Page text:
As most long-distance runners and fans know, the sport suffered a great tragedy in 2007, when Ryan Shay--one of the USA's top marathoners--died suddenly in the early miles of the Olympic Trials Marathon in New York City.
What many people may not know is the next day a 50-year-old runner, Dr. Matthew Hardy, died after running the New York City Marathon. While both deaths were tragic, Shay's received much more media attention. Not surprising given his youth, stature as an elite athlete and that his death occurred in a championship race.
In addition to the sincere outpouring of grief for Ryan Shay, the topic of sudden death surrounding the marathon arose again. Since autopsies on Shay have so far proved inconclusive, many speculated that if a supremely-trained and seemingly healthy elite runner could be struck down, they too might be vulnerable.
Interestingly, many veteran runners past the age of 50 were far more shaken by Ryan Shay's death than they were by that of the 50-year-old Hardy, with whom they were much more likely to have something in common.
While the reaction to Ryan Shay's untimely death may seem a predictable response, it's based more on emotion than logic and probability. His death, and Hardy's for that matter, will have no real effect on your chances of experiencing a similar fate during a marathon.
Are You at Risk?
What really matters are your own risk factors and the probability they will manifest themselves during a marathon--or in daily life. That begs the question: how do you evaluate those risk factors to determine if a marathon presents a real, quantifiable danger--or whether the odds of catastrophe are so small as to not be significant? And even if we can come up with some mathematical probability, will it affect whether we choose to pursue a sport we love?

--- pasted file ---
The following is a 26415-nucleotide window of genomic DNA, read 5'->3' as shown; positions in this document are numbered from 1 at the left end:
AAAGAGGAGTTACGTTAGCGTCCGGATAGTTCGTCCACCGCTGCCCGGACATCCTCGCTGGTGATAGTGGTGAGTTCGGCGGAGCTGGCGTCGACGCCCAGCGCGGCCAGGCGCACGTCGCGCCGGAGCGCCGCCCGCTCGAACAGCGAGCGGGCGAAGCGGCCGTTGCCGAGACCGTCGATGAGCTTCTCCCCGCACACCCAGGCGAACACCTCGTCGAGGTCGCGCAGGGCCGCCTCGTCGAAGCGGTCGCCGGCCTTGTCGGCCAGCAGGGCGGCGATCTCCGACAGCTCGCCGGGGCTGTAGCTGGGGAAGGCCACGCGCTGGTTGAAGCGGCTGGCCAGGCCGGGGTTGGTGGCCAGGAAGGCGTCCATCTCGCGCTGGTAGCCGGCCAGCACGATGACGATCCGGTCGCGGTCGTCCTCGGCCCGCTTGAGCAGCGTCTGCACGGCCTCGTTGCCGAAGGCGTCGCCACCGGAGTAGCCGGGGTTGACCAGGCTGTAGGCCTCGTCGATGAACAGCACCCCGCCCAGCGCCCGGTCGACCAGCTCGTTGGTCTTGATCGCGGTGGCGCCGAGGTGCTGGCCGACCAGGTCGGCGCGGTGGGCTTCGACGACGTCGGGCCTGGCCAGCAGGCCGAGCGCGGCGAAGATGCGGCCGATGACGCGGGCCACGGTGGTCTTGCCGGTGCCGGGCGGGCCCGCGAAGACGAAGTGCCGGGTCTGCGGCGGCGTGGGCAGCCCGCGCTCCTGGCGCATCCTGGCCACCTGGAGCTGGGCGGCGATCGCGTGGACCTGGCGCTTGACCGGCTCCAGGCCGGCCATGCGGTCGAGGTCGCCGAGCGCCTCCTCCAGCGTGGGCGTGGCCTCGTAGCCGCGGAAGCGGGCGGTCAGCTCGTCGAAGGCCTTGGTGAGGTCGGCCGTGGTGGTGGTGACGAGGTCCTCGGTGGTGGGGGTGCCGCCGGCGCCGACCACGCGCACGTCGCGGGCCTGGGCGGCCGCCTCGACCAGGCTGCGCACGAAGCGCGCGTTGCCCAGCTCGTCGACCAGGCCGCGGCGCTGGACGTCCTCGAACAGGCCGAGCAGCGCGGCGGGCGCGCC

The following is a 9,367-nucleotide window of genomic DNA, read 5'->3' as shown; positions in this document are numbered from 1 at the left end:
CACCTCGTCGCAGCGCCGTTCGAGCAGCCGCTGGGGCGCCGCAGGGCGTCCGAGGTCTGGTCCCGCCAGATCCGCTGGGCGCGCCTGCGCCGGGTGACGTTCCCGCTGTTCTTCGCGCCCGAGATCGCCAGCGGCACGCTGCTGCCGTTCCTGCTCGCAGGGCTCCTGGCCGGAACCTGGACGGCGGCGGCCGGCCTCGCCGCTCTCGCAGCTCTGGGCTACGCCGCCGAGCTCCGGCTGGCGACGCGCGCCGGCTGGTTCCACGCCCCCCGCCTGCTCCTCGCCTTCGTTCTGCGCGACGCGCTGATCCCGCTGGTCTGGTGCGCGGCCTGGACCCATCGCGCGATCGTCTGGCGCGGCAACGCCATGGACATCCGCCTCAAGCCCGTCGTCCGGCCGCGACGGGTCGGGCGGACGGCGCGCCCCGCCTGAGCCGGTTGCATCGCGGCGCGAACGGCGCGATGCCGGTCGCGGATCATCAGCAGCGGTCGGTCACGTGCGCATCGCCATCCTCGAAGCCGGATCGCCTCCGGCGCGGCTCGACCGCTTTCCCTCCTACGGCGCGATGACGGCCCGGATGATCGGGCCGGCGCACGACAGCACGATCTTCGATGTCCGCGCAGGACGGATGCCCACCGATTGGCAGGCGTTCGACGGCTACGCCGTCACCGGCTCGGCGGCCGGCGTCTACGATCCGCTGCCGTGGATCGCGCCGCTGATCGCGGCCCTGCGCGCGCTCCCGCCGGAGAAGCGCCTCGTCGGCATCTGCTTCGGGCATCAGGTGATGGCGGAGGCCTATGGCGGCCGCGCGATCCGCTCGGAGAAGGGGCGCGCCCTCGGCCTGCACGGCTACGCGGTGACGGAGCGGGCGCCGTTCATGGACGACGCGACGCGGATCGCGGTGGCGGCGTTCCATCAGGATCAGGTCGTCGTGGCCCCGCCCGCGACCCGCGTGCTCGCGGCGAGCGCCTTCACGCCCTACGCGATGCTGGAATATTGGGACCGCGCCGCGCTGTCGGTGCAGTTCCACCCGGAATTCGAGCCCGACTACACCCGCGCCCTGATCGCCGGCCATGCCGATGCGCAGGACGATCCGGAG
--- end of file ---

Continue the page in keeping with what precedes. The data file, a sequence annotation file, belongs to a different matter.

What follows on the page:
Based on the number of people who have run marathons in the past several decades, and the number of people that suffered a fatal heart event, the probability that any individual person might suffer the same fate during a marathon is extremely small.
How small? First it is important to distinguish between sudden cardiac arrest due to arrhythmia or an electrical disturbance of the heart (SCA), and a heart attack due to coronary artery disease (CAD). In seemingly healthy young athletes such as Shay--although, again, nothing has yet been definitively proven in his case--the former is usually the cause, whereas in older athletes it is frequently the latter cited as the cause of the heart event.
Studies have shown that during a marathon, roughly one in 200,000 marathoners will experience a sudden cardiac arrest and one in 50,000 will suffer a heart attack due to coronary artery disease. As small as that probability is, it is cold comfort to the runners who are stricken, as well as their families and friends who are left to wonder what went wrong. And when it strikes down a supposedly strong, healthy, elite runner such as Shay, the questions are particularly vexing. And while at first glance one in 50,000 may seem infinitesimal, that is nearly one runner for each year of the New York or Chicago Marathon.
What Effect Does Running Have on Your Heart?
In the early years of the running boom and for many years thereafter, it was widely believed that long-distance running enhanced heart health rather than threatened it, that nothing but benefits accrued from long-distance running and those benefits increased with the amount of mileage logged. Some noted physicians, namely Dr. Thomas Bassler, claimed that marathon level training "immunized" a person from coronary heart disease for life.
Now we know how flawed that thinking was. It has become a known fact that family history and dietary habits play as critical a role--if not a greater role--in heart health than exercise. The highly-publicized death of author Jim Fixx in 1984 highlighted this fact. Some people, however, used Fixx's death as proof that exercise was unnecessary at best and detrimental to one's health at worst. While that is not entirely true, it is not entirely wrong either.
A recent study showed that while regular exercise does indeed benefit the heart, some experienced marathoners past the age of 50 had significant calcium deposits in their arteries, thus increasing their likelihood of suffering a heart attack. The recent heart trauma suffered by 1980s marathon star Alberto Salazar has been well documented, and highlights how even those with a history of elite fitness can be vulnerable.